2.2 Currently evidence on site viability is gathered and tested by the Local Planning Authorities and incorporated in policies in the Local Plans. These are then considered by an independent Planning Inspector. These Local Authority policies reflect actual local land values, housing market resilience etc. Local conditions affecting viability vary considerably both across the country and between urban and rural areas.
2.3 The blanket approach suggested in the consultation would not constitute a responsive, flexible approach to local conditions. It appears to be a policy that would benefit developers and could significantly reduce the numbers of affordable houses that can be developed.
2.4 The proposed changes to the threshold for provision of affordable homes on new developments to ten units are likely to have a significant adverse impact on local delivery of affordable housing. This likely impact is due to the very well known fact that a large proportion of the delivery of affordable housing in communities of less than 3,000 population, is through section 106 sites that are 10 units or less.
2.5 Based on 2012/13 housing delivery figures from the Department of Communities and Local Government for settlements under 3000, only 34% (981) were delivered through rural exception sites, the remainder (1905) through section 106 agreements. Preventing this significant number of homes being eveloped each year would be highly detrimental to smaller rural communities. At a local level our member in Dorset states that
“almost 90% of rural starts in Dorset are for 10 units or less”. Our research also shows that currently at local government level and ‘small’ registered provider level, very small scale developments can be viable and profitable.
2.6 Evidence from over 5 years of local needs housing surveys in Devon indicates that there is a consistent affordable housing need of about 3% of the population in rural communities surveyed. Most rural communities are very concerned about the socio-economic balance of their communities. The current approach to development helps to provide for this section of the population whereas the proposed policy does not.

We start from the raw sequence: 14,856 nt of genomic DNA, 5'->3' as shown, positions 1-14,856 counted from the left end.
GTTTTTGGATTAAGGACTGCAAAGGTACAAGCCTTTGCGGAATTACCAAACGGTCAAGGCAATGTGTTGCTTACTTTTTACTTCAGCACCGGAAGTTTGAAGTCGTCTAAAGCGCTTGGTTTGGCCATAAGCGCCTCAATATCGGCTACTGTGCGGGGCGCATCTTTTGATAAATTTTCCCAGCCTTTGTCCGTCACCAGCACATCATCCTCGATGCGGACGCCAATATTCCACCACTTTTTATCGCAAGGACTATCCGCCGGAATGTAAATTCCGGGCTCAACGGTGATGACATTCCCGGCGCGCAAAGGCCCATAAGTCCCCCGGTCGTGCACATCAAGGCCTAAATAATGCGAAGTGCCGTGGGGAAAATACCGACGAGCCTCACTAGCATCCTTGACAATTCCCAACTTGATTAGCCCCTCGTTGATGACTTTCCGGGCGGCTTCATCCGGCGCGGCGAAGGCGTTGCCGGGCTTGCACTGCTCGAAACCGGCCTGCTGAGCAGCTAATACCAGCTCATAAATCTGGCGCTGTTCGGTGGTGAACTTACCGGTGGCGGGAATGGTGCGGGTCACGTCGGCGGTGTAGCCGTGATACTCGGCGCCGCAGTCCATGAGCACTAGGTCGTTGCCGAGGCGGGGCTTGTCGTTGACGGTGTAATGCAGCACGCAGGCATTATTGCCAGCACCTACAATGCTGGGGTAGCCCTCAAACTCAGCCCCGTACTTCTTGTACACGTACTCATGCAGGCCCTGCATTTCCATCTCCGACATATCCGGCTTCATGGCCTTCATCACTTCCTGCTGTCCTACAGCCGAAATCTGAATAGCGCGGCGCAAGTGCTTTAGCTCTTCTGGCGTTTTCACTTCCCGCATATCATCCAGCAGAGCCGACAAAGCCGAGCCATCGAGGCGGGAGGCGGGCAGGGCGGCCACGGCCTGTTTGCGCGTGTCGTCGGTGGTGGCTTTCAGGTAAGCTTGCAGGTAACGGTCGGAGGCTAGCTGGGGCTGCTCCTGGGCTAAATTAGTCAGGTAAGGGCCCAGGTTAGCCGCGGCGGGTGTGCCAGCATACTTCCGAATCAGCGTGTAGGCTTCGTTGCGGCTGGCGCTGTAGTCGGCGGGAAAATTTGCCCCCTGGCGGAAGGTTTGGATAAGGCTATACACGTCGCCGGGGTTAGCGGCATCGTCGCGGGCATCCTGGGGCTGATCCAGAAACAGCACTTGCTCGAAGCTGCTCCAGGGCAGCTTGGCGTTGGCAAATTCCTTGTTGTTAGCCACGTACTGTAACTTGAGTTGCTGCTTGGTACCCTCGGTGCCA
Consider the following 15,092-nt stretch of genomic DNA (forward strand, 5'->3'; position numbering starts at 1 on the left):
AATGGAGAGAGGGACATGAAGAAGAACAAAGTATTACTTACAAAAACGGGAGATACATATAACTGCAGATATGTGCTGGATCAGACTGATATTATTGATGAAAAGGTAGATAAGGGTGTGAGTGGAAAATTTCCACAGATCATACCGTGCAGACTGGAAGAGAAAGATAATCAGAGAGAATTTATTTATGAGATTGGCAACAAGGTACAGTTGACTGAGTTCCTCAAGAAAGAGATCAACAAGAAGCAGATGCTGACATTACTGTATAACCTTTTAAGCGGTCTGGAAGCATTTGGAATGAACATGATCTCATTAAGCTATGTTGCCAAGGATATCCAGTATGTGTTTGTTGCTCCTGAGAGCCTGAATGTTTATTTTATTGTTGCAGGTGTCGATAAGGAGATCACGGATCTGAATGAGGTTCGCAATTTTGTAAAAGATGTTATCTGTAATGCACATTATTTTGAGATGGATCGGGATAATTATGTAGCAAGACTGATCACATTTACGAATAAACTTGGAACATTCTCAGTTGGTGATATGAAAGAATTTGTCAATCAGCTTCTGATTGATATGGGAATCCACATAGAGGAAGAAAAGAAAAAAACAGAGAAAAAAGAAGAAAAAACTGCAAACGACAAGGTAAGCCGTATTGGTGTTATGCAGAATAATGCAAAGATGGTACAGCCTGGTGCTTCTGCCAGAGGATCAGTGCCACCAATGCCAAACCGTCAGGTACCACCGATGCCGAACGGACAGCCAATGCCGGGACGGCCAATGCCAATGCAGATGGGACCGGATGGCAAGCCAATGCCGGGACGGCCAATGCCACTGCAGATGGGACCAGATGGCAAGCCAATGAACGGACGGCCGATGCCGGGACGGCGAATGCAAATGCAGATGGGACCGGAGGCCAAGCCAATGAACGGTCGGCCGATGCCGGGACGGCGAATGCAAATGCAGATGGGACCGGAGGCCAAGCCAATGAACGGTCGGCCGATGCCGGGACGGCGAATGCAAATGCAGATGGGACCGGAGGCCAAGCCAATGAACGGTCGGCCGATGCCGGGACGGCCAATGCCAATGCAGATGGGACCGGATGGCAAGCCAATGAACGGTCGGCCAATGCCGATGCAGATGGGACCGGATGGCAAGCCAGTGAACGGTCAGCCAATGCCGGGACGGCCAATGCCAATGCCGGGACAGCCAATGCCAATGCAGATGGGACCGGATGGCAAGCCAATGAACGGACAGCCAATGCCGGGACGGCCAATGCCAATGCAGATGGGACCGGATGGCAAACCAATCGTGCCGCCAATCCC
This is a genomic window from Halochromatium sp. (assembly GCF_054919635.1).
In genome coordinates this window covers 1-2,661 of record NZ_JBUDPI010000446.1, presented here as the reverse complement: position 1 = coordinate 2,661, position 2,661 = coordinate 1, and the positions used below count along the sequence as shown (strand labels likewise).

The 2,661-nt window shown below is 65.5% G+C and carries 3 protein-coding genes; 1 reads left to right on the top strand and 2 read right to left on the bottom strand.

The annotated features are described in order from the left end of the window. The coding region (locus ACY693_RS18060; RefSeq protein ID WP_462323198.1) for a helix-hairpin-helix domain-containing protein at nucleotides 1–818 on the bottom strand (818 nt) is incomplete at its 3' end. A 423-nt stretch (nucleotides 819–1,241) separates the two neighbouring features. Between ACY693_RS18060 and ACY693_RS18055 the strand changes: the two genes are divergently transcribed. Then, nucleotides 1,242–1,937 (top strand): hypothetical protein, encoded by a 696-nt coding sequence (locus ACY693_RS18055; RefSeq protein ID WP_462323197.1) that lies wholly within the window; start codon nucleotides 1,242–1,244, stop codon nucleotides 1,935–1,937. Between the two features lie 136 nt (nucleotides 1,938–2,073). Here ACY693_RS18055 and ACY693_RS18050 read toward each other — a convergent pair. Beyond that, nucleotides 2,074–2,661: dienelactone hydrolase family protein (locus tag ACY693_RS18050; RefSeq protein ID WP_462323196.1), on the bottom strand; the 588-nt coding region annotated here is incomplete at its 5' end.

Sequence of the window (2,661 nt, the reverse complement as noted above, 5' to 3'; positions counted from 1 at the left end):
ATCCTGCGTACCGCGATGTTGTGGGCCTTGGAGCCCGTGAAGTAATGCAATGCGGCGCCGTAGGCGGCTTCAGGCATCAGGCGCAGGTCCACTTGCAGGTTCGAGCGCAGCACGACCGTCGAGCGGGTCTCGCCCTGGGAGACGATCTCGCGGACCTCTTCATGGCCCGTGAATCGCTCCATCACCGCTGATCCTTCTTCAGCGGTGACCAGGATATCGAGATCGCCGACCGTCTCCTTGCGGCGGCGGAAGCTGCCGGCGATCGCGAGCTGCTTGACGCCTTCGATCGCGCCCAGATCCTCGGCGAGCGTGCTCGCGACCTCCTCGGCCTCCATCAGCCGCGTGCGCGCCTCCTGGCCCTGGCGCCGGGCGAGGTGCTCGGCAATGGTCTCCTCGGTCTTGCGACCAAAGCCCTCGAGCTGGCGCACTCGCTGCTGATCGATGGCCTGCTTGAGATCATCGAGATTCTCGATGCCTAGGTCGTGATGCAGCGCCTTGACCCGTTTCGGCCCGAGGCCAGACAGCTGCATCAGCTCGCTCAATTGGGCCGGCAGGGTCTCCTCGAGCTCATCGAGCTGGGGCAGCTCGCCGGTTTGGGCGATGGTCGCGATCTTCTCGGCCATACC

2.7 Information from Local Authorities in Devon suggest the percentages of affordable homes provided on sites of less than 10 homes varies from about 5%-27% of all homes built in a district. Although numbers can be low it is important to realise that in small communities even a small number of affordable homes can make a huge difference to the long term sustainability of the community.
2.8 Should these changes go ahead we expect to small scale developers building market housing as this provides the greatest profit margin – given the figures described above any reduction in the number of affordable housing could destroy the historical demographic essence of many rural communities.
ACRE would welcome the opportunity to be more involved in the development of local housing policy and measures.
Further information: Janice Banks CEO email@example.com ACRE, First Floor, Northway House West, The Forum, Cirencester, Gloucestershire GL7 2QY. Telephone 01285-653477. E-mail firstname.lastname@example.org Website www.acre.org.uk Twitter @ACRE_National